Change may be caused more by the frailty of the regime than the strength of the opposition, but in such cases the outcome is often less democratic.
Western pressure can be decisive, but it is not always easy to forecast when and how it will be applied.
Authoritarian weakness alone cannot explain why the mobilization process during the color revolutions assumed similar forms across varied contexts.
Many of today’s developing-world and postcommunist democracies are at risk of reversal. What are the key factors that lead to democratic collapse?
The military regime opened up the media sector to more competition and private broadcasters in 2002, and the ramifications turned out to be vast.
Conventional scholarly wisdom holds that ethnic diversity within a given society generally dims democracy’s prospects. Careful reflection on the experience of many post-Soviet states, however, suggests that this need not be so.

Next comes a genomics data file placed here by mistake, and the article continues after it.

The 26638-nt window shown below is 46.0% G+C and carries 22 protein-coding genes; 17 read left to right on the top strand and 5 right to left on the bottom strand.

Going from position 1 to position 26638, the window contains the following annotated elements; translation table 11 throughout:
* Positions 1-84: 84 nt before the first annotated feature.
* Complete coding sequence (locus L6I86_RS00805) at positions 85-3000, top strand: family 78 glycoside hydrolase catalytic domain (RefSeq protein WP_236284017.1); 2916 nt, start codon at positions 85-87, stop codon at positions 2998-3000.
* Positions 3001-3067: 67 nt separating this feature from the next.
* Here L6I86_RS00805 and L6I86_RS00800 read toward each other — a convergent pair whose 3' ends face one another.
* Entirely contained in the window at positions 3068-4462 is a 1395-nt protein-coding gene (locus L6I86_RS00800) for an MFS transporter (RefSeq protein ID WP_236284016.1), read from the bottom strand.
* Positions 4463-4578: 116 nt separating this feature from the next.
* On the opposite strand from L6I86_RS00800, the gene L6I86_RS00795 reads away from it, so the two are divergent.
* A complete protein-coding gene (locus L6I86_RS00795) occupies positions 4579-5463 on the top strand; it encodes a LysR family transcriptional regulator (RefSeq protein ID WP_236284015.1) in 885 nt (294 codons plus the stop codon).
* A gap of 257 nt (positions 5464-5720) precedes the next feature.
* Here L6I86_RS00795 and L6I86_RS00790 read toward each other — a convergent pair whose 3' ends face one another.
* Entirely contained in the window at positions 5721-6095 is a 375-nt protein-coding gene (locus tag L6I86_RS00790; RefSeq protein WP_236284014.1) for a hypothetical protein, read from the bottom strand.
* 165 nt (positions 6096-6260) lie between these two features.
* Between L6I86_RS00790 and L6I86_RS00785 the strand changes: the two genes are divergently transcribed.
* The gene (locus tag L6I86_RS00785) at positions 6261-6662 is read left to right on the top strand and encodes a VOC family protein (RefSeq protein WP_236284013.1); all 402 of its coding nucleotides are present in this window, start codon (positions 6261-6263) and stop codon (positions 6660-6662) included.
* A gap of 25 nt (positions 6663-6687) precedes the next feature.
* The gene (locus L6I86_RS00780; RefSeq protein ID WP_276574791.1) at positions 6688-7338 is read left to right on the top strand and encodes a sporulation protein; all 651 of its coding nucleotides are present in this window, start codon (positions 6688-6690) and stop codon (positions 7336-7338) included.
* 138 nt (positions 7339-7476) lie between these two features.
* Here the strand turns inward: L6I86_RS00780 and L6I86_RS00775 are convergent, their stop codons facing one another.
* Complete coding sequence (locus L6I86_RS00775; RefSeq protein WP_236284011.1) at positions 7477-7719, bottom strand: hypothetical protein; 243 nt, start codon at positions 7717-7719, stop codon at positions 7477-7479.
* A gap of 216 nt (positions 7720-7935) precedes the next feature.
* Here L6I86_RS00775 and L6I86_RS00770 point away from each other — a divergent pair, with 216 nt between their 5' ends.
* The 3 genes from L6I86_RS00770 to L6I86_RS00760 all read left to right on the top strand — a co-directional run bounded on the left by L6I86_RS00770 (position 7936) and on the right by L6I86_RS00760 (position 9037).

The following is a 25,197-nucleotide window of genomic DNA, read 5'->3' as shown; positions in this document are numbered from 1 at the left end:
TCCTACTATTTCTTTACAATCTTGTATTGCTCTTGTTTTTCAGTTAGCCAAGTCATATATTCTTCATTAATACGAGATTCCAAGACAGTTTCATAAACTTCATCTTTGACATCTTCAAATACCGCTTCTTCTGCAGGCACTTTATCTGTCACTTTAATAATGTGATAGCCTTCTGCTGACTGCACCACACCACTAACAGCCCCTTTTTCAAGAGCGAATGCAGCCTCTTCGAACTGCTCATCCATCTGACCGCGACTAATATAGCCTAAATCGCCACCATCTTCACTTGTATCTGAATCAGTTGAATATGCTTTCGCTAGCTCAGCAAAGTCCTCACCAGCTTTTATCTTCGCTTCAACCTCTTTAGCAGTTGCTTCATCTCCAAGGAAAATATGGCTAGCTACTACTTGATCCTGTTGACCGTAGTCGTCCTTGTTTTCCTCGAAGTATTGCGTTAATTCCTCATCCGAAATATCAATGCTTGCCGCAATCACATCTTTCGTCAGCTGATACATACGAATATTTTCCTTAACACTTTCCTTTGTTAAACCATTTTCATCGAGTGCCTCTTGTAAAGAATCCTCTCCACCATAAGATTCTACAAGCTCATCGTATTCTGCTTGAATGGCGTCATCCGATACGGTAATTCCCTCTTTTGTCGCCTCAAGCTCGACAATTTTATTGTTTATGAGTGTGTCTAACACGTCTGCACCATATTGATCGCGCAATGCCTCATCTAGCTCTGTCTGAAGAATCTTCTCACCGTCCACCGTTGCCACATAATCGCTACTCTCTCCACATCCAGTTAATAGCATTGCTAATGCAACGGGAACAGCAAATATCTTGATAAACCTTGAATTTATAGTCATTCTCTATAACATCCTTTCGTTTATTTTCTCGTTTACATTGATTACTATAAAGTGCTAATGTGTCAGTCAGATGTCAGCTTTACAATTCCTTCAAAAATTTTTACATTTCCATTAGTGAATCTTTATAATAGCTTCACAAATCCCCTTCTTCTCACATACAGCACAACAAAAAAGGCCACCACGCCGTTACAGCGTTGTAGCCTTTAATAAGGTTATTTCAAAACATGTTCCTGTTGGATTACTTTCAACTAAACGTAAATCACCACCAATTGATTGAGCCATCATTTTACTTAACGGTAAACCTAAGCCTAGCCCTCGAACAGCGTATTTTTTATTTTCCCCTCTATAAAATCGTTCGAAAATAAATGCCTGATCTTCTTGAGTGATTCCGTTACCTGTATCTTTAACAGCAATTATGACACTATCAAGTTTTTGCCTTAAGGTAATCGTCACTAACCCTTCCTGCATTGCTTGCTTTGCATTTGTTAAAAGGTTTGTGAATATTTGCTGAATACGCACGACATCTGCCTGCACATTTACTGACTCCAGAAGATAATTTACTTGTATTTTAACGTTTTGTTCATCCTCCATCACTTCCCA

Ukraine gained independence in 1991, but its people gained their freedom only in 2004 with the Orange Revolution—an uprising of the human spirit in which Ukrainians joined together to gain a voice in their future.
Emerging from one of the world’s most notorious failed states, Somaliland has become an oasis of relative democratic stability in the troubled Horn of Africa. What does its story teach us about democratic state-building?
The “color revolutions” in the postcommunist countries cannot be attributed to diffusion alone. Structural factors offer a better explanation of why such revolutions have succeeded in some countries and not in others.
Despite South Korea’s messy democratic trajectory, it has miraculously achieved consolidation. Though far from perfect, South Korea’s democracy has turned obstacles into opportunities for reform and development.